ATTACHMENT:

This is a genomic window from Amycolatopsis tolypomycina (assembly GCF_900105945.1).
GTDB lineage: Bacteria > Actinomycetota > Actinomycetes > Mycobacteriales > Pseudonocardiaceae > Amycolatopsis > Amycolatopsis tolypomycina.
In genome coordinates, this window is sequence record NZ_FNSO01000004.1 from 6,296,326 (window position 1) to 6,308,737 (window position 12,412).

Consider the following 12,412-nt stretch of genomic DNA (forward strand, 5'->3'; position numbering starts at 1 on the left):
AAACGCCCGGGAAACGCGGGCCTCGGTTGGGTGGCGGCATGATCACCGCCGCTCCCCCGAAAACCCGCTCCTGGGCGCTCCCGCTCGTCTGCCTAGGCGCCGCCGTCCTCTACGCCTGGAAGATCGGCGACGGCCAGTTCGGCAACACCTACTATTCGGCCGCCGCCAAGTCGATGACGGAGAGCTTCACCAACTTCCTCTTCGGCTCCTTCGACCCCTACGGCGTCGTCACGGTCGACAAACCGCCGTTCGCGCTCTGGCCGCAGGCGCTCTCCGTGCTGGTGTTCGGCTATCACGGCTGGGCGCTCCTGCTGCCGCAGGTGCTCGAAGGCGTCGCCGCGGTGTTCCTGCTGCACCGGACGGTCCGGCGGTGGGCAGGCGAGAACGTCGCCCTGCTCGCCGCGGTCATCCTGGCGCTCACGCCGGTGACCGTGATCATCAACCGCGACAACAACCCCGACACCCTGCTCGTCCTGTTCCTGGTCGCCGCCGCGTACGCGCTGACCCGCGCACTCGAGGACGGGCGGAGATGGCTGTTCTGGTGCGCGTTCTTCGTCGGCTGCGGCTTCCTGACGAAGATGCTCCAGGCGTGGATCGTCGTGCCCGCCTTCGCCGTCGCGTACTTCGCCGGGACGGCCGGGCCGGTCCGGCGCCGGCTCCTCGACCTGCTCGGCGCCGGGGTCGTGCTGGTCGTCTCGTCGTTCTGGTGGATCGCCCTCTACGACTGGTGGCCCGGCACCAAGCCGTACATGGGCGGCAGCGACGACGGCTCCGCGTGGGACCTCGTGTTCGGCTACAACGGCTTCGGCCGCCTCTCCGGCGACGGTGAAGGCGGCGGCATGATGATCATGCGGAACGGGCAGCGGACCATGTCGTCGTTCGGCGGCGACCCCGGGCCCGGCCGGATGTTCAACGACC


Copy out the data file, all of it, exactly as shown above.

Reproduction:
This is a genomic window from Amycolatopsis tolypomycina (assembly GCF_900105945.1).
GTDB lineage: Bacteria > Actinomycetota > Actinomycetes > Mycobacteriales > Pseudonocardiaceae > Amycolatopsis > Amycolatopsis tolypomycina.
In genome coordinates, this window is sequence record NZ_FNSO01000004.1 from 6,296,326 (window position 1) to 6,308,737 (window position 12,412).

Consider the following 12,412-nt stretch of genomic DNA (forward strand, 5'->3'; position numbering starts at 1 on the left):
AAACGCCCGGGAAACGCGGGCCTCGGTTGGGTGGCGGCATGATCACCGCCGCTCCCCCGAAAACCCGCTCCTGGGCGCTCCCGCTCGTCTGCCTAGGCGCCGCCGTCCTCTACGCCTGGAAGATCGGCGACGGCCAGTTCGGCAACACCTACTATTCGGCCGCCGCCAAGTCGATGACGGAGAGCTTCACCAACTTCCTCTTCGGCTCCTTCGACCCCTACGGCGTCGTCACGGTCGACAAACCGCCGTTCGCGCTCTGGCCGCAGGCGCTCTCCGTGCTGGTGTTCGGCTATCACGGCTGGGCGCTCCTGCTGCCGCAGGTGCTCGAAGGCGTCGCCGCGGTGTTCCTGCTGCACCGGACGGTCCGGCGGTGGGCAGGCGAGAACGTCGCCCTGCTCGCCGCGGTCATCCTGGCGCTCACGCCGGTGACCGTGATCATCAACCGCGACAACAACCCCGACACCCTGCTCGTCCTGTTCCTGGTCGCCGCCGCGTACGCGCTGACCCGCGCACTCGAGGACGGGCGGAGATGGCTGTTCTGGTGCGCGTTCTTCGTCGGCTGCGGCTTCCTGACGAAGATGCTCCAGGCGTGGATCGTCGTGCCCGCCTTCGCCGTCGCGTACTTCGCCGGGACGGCCGGGCCGGTCCGGCGCCGGCTCCTCGACCTGCTCGGCGCCGGGGTCGTGCTGGTCGTCTCGTCGTTCTGGTGGATCGCCCTCTACGACTGGTGGCCCGGCACCAAGCCGTACATGGGCGGCAGCGACGACGGCTCCGCGTGGGACCTCGTGTTCGGCTACAACGGCTTCGGCCGCCTCTCCGGCGACGGTGAAGGCGGCGGCATGATGATCATGCGGAACGGGCAGCGGACCATGTCGTCGTTCGGCGGCGACCCCGGGCCCGGCCGGATGTTCAACGACC